Director – Joel Schumacher, Screenplay – Peter Filardi, Producers – Rick Berber & Michael Douglas, Photography – Jan de Bont, Music – John Newton Howard, Visual Effects Supervisor – Peter Donen, Special Effects – Philip Cory & Hans Metz, Production Design – Eugenio Zanetti. Production Company – Stonebridge Entertainment
Kiefer Sutherland (Nelson Wright), Kevin Bacon (David Lobraccio), Julia Roberts (Rachel Mannis), William Baldwin (Joe Hurley), Oliver Platt (Steckley), Joshua Rudoy (Billy Mahoney), Kimberly Scott (Winnie Hicks)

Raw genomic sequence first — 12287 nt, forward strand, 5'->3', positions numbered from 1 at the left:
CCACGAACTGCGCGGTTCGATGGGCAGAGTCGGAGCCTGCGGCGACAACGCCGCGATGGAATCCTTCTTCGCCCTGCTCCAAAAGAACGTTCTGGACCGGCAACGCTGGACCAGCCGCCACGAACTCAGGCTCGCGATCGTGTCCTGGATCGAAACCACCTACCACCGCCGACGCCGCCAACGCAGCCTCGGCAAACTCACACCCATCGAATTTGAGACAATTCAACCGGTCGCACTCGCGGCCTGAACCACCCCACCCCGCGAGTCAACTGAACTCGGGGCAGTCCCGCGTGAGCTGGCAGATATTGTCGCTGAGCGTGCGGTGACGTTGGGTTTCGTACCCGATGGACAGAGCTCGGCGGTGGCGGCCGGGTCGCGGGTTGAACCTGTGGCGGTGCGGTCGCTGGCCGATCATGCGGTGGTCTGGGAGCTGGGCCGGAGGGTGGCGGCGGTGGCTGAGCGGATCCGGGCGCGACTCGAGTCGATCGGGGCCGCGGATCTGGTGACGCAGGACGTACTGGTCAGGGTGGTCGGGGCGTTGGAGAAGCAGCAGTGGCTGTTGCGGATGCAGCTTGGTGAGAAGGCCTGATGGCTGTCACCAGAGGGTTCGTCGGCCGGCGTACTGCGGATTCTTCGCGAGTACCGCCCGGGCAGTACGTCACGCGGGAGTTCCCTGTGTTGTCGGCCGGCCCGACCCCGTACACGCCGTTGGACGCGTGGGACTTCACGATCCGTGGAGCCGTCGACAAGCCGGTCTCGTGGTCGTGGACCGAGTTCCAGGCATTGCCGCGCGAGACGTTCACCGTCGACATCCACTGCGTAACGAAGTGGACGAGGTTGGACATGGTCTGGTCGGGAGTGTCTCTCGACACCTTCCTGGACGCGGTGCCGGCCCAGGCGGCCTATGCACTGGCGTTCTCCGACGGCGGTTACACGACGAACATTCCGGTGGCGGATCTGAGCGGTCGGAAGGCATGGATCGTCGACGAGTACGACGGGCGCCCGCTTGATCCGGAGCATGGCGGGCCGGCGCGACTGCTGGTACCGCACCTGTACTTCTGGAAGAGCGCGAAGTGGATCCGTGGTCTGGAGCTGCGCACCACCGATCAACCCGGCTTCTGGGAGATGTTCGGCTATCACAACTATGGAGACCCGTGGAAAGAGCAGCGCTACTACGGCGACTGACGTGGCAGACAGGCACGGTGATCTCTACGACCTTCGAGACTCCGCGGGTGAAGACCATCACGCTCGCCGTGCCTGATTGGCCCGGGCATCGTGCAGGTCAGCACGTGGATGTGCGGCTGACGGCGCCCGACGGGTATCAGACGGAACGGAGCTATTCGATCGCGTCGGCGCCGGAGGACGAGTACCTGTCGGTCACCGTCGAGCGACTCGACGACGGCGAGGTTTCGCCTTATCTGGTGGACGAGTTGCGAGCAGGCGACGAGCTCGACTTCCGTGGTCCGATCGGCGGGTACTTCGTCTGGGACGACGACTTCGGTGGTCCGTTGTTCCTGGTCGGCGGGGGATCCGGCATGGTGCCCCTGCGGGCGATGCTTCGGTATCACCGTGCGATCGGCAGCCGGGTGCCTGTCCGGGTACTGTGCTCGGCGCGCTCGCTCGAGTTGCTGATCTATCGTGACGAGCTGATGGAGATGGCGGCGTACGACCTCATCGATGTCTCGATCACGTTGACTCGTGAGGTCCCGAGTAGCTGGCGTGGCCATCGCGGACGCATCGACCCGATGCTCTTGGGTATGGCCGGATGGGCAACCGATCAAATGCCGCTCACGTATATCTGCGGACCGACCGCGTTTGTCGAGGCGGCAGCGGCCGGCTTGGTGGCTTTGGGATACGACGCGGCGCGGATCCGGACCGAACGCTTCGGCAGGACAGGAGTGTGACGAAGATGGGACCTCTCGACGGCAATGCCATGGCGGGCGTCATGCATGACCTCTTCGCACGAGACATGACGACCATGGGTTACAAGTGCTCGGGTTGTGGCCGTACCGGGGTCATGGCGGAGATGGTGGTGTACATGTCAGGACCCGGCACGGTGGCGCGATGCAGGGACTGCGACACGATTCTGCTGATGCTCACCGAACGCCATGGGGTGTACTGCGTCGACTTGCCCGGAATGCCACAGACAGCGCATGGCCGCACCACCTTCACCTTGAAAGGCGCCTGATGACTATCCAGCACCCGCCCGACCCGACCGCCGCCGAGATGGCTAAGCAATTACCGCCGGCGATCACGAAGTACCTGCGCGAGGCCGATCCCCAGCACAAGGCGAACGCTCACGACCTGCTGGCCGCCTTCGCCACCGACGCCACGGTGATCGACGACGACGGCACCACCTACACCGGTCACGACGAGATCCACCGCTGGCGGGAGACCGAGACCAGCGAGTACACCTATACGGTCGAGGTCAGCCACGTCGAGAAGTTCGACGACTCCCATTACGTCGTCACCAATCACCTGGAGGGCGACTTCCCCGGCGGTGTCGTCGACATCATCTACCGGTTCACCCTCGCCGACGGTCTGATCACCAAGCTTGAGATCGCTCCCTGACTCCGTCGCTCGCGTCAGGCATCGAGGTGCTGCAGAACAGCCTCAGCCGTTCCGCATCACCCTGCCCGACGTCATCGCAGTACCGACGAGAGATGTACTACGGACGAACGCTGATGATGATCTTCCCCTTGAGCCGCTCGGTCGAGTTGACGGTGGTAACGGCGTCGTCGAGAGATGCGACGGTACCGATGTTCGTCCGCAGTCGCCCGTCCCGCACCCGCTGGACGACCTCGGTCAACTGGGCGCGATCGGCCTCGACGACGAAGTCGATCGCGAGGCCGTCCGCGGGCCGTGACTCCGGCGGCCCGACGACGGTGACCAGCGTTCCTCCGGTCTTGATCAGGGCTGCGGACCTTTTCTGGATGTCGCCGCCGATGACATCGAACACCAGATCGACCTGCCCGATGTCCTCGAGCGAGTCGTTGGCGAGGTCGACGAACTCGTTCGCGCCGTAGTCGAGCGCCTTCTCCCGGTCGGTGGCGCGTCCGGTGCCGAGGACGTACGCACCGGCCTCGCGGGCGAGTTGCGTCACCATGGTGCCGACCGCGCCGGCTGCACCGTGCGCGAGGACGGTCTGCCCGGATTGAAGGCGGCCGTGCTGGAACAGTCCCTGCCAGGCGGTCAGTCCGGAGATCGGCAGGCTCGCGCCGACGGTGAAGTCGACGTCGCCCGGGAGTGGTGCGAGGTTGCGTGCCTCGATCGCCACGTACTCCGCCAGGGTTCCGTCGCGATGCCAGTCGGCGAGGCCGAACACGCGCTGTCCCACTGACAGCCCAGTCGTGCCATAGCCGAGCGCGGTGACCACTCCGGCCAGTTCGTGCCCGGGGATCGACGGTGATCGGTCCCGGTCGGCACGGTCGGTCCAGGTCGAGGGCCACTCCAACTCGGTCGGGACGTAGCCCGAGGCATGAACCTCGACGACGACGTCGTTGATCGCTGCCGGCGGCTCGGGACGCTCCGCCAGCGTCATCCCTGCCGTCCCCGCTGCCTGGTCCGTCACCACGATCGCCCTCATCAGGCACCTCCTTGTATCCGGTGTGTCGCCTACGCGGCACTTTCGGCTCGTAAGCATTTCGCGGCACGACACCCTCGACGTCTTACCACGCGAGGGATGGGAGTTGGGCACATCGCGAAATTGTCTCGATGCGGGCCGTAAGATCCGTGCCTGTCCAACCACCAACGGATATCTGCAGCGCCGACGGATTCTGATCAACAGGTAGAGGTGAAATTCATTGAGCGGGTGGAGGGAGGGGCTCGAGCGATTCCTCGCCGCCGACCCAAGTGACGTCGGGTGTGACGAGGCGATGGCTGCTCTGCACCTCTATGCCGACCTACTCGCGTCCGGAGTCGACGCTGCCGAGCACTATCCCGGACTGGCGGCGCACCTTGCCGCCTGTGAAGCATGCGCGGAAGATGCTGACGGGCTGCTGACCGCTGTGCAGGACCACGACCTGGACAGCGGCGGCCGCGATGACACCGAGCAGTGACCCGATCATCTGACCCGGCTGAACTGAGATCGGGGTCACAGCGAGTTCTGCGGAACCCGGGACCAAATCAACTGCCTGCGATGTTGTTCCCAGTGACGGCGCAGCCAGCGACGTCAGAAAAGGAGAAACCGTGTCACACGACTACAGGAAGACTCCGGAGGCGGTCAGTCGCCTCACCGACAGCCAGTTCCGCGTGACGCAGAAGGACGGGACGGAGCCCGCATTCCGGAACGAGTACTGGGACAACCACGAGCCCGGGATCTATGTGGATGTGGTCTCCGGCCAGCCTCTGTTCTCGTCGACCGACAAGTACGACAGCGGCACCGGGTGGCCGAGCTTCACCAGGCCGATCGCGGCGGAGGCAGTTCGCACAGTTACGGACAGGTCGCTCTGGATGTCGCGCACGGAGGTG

Med student Nelson Wright persuades four of his friends to help in an illicit experiment – that of stopping his heart and then restarting it thirty seconds later, leaving him medically dead during the time so that he can observe the afterlife. The experiment is a success, with Nelson reporting remarkable experiences as he leaves his body. The others quickly clamour for a chance to explore the afterlife, with each of them competing with the other to up the duration of time they are dead. What none of them realise is that in doing so each of them bring back with them the sins of their past given physical personification.